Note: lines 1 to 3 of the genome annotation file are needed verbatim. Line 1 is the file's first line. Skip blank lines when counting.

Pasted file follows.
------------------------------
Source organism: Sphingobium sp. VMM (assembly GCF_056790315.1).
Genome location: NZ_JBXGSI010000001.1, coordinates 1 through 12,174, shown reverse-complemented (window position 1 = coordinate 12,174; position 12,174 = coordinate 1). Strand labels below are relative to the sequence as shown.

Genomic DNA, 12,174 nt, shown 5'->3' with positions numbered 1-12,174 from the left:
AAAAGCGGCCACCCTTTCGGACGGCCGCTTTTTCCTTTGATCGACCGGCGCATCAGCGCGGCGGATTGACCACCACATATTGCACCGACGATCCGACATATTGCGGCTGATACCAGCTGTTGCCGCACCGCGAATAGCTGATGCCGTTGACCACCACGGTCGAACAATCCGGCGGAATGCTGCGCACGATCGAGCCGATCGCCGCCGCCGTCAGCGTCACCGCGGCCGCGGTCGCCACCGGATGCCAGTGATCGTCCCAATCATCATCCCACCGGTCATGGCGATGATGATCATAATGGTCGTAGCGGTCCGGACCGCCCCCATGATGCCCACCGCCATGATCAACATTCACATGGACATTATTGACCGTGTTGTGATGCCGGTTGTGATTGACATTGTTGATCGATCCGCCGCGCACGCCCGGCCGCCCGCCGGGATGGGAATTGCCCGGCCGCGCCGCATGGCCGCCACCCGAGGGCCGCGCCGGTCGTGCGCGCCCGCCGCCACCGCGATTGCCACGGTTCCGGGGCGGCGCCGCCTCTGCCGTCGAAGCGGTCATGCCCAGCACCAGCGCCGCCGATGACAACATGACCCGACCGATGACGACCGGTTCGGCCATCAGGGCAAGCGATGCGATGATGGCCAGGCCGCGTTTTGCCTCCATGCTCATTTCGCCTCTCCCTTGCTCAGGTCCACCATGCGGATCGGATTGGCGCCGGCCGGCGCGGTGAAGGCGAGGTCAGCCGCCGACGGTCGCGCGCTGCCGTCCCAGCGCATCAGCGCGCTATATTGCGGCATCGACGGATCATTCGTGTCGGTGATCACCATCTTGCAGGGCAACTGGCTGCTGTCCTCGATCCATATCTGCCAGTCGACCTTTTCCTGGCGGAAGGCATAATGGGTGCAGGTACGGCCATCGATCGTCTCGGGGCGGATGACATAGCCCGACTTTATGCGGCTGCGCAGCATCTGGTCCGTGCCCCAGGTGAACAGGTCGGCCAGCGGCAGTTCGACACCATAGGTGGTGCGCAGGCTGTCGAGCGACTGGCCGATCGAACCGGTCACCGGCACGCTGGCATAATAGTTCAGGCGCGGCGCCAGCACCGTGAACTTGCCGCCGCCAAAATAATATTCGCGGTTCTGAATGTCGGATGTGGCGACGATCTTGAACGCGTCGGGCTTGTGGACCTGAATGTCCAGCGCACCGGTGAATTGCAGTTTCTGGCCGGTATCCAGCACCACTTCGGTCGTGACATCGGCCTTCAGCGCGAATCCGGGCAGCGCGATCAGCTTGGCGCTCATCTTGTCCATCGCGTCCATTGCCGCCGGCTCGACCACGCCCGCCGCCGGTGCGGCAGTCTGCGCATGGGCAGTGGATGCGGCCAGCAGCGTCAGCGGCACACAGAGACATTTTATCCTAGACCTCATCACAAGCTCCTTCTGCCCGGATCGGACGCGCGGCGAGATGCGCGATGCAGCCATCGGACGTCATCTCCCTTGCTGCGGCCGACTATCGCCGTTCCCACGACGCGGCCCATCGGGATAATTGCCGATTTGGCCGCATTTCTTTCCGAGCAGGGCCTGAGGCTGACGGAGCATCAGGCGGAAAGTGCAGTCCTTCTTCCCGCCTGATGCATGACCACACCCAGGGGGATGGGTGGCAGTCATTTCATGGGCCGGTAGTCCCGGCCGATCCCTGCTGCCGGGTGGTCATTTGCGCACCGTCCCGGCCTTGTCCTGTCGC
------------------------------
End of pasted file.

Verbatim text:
Source organism: Sphingobium sp. VMM (assembly GCF_056790315.1).
Genome location: NZ_JBXGSI010000001.1, coordinates 1 through 12,174, shown reverse-complemented (window position 1 = coordinate 12,174; position 12,174 = coordinate 1). Strand labels below are relative to the sequence as shown.

Genomic DNA, 12,174 nt, shown 5'->3' with positions numbered 1-12,174 from the left: